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Old 05-30-2019, 09:47 AM   #11
Senior Member
Join Date: Feb 2014
Location: MN
Posts: 117
Mine varies a little by road condition etc but my typical feel right spot is 7.5 with GMC 3500HD and 16,400 Alpine.

I tend to ramp it up a bit going down steep hilly areas and ramp it down a little on wet roads.

37 foot Alpine dragged by GMC 3500.
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Old 05-31-2019, 04:14 PM   #12
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Join Date: Jul 2013
Location: Canada
Posts: 11
Originally Posted by MarkEHansen View Post
The trailer brake controller manufacturer will provide guidance on this, however...

You generally want the gain high enough that you get maximum braking action without skidding the trailer tires. Note that this level will change with trailer loading, road conditions (wet/dry), etc. - so you need to check/set it when you think it's appropriate.

From my manual, it says to load the trailer to it's normal level (for your trip), then on a safe road, reach a speed of 25-30 MPH and then smoothly apply the manual brake actuation lever (on the controller) until fully deflected. You want the gain just below the point where the above causes the tires to skid.

Refer to the manual for your brake controller for details.

As stated above this is the correct way to adjust your gain. Keep your foot off the brake of the truck. Speed up till your doing 25-30mph or 60kmph and reach down and squeeze the lever over till its on the other side of the controller. It even has a lip on the one side to hook your thumb on. Its designed that way. Watch your mirrors. If the trailer tires lock up then release and drop gain 1-2 and try again. Initially if they do not lock up then increase gain 1-2 and try again. If they lock up then drop 1-2 and your GTG. This procedure literally takes 30 seconds to one minute to check. Your manuals show you how to do this and it's the correct way to check your applied brake pressure on your trailer. Please remember if you are using a bumper hitch trailer or goose neck for hauling larger items your gain needs to be dropped when the trailer is empty.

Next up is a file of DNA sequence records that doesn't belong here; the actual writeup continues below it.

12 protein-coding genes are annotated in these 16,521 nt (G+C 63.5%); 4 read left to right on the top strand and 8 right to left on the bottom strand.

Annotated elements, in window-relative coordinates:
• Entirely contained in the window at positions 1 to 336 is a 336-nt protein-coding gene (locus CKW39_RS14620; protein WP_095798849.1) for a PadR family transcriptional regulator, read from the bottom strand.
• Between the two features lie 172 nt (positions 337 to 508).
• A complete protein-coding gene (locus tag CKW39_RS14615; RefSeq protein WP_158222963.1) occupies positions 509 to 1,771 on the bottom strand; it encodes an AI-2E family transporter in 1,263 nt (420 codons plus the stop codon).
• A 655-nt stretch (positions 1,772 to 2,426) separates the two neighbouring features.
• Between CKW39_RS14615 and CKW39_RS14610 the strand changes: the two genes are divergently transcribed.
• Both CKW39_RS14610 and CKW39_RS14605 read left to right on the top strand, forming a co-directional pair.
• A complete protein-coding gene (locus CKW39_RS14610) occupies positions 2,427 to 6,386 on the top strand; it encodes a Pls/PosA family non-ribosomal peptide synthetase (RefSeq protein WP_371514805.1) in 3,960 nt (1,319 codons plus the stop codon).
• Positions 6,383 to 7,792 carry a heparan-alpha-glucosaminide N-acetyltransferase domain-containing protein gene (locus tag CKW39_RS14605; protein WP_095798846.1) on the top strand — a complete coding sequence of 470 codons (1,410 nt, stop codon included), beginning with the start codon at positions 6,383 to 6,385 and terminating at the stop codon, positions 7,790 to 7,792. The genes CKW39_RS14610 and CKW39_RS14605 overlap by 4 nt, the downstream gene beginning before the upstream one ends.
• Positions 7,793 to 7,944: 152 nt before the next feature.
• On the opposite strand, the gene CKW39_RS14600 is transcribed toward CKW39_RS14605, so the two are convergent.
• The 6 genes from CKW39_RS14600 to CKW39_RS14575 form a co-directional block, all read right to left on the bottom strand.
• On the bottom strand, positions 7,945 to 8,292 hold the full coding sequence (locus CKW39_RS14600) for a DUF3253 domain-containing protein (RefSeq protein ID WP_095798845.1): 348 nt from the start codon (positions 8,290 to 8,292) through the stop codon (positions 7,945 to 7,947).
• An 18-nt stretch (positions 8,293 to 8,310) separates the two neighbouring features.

Once I get the tires to skid I like to drop the gain 2 and try again. Usually 2 is enough of a drop to stop the skid and get the maximum braking from the trailer. Now keep in mind you should be in tow/haul mode when driving and letting the engine braking and transmission keep your speed constant when coming down hills. I drive on 7 degree inclines for miles and miles and rarely need the brakes. 50-60 mph is perfect for the truck to hold itself back. There is a reason truckers go much slower downhills saving the brakes for when they are really needed. Like an emergency. If your brakes are hot and fading, good luck stopping when you get cut off on the highway. It's all about consistency.

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